Where punk meets art

Despite no direct connection, the radical and rebellious nature of punk can be seen in the artistic output of the time

Dissatisfaction has always driven artists to do new things. Jordi Benito put his life in danger to exorcise anxieties about the oppression of the individual by convention. His corporeal “performances” were nauseating. In 1979, he sacrificed a cow at the Miró Foundation and hung it upside down and almost suffocated rolling in its blood. A year earlier, he had tried something similar with a human corpse at the Centre Georges Pompidou in Paris.

The radical nature of this unique artist coincided with the upsurge of punk. Initially without any direct connection, there were nevertheless the same undercurrents. In fact, the art world was ready for the impact of punk and its need to undermine bourgeois values.

More visionaries emerged rebelling against the commercialism of art, such as Vito Acconci, biting his body and masturbating in public; Francesc Torres, looking for his atavistic self in drunkeness; Chris Burden, flirting with death. Burden died suddenly in 2015, but had time to meet the request of curator David G. Torres and design an exhibition on the influence of punk in contemporary art. Punk. Els seus rastres en l'art contemporani (Punk. Its traces in contemporary Art) opened in Madrid, went to Vitoria, and was in Barcelona last year. The fans were thrilled: it was the second most visited exhibition in the MACBA programme. It is now in Mexico.

Torres says he did not go looking for artists with any sort of “punkability”, but rather artists who infected him with their extreme and revolutionary impulses. More than influence, he prefers to speak of a collective mood: “What I wanted to show was the intensity of this period in 1977 and how it spread in contemporary creation and, in particular, art. The willingness to challenge yourself and be challenged constantly is the origin of punk and so it is normal to find a resonance in art because it has, throughout the 20th century, been the space most open to questioning,” he explains.

“Punk was the answer to moments of an intense avant-garde. The CBGB concert centre in New York was the '70s version of Zurich's Cabaret Voltaire [the dadaist Mecca] and the London shop Sex London was key in many spontaneous happenings,” with a group formed in 1957, anticapitalist to the bone, which understood art as the only means of social transformation. There were even more surprising connections: “On the covers of some of the iconic punk groups like Fugazi, there are references to Russian Constructivism and Bauhaus, which in principle had nothing to do with punk.”

Invisible threads connected these moments of creative exaltation. Dada was punk and punk was Dada. Dadaist muse Baroness Elsa von Freytag-Loringhoven walked the streets of New York with coffee spoon earrings, postage stamps on her cheeks, a shaved head streaked with colours, a funeral wreath on her head and her lips painted black.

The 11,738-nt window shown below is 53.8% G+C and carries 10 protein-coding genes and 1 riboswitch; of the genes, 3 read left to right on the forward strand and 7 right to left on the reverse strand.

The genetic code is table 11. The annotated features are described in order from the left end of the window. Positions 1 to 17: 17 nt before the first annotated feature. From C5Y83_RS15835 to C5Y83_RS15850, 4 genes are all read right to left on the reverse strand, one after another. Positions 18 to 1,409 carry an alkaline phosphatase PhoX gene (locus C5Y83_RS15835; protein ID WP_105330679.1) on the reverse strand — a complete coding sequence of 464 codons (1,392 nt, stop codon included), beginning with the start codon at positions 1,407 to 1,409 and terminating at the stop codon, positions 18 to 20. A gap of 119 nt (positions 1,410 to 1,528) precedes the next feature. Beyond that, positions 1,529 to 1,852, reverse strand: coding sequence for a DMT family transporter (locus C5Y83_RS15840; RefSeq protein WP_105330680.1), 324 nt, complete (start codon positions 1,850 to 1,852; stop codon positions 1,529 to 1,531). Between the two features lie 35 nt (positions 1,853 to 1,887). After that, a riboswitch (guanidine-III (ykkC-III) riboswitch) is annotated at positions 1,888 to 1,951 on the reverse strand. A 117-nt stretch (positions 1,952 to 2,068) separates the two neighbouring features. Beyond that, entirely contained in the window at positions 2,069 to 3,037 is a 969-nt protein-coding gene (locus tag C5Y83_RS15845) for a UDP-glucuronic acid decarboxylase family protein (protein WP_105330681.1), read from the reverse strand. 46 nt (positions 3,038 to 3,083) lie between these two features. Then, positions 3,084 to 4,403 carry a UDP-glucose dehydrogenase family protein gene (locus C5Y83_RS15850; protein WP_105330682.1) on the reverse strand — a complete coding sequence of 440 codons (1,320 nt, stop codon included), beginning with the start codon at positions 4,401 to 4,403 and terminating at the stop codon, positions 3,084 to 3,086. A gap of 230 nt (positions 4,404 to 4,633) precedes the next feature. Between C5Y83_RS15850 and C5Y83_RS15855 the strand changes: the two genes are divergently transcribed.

With this background noise, the punk incursion provided artists with new stimuli to express discontent. “In Catalonia, many artists in the '80s picked up the torch. Despite their academic background, Mabel Palacín, Jordi Colomer, Tres or Marcel·lí Antúnez fed off the concerts of the Sex Pistols, Sonic Youth or La Banda Trapera del Río. We have an unfortunate tendency to compartmentalise what really is in the same box. It was a cauldron of shared thought,” says Torres. The punk spirit intertwined with Viennese Actionism took Fura dels Baus to the vanguard of a new language. Their shows went to extremes, with destruction as freedom. “With Fura, punk acted as a catalyst and gave a breadth to global spectacles that were ours: the cercavila, the slaughtering of the pig, trabucaires ...,” says Torres.

What followed was even grander. In the '90s appeared another batch of artists imbued with the same ethics and aesthetics but sophisticated, like Joan Morey. “Morey brought us the alienated condition of the individual in society, the crisis of modernity, the darkness, ...” in a regeneration of performance that provides a new and unique critique on the issues of gender and sexuality.

Traces of punk art survive. There are projects like Nuria Güell's that challenge the system or Victor Jaenada's nihilistic installations. And on another level, Damien Hirst and his sharks in formaldehyde and human skulls encrusted with diamonds. Torres argues: “When Hirst says he is a punk artist he is quite aware of what he is saying. The Sex Pistols reappeared in 1996 for the Filthy Lucre Tour. Just that, cash in and clean up. Cashing in on things, which Duchamp also did, is a perfect punk attitude. And Hirst goes there: the best way to go against the system is to bring it to paroxysm. The idea of punk as fraud dates back to its origin: it was said that it was a marketing strategy to get rid of surplus leather and chains.”

Punk on the page

Punk also made itself felt in publishing, notably with Salvador Costa Valls' book, Punk. The volume of Costa's photographs was published by the Barcelona magazine, Star, in 1977. An expert photographer, Costa visited London to witness the new cultural movement with his wife, Montse Ferré: “We were there for less than a week but Salvador took a thousand photos. The idea was to sell the photos to the Star magazine, but with so much material Juanjo Fernández and he decided to do a book,” she says. The photos provide unique testimony to the fleeting punk movement that would go down in cultural history. / D.C.

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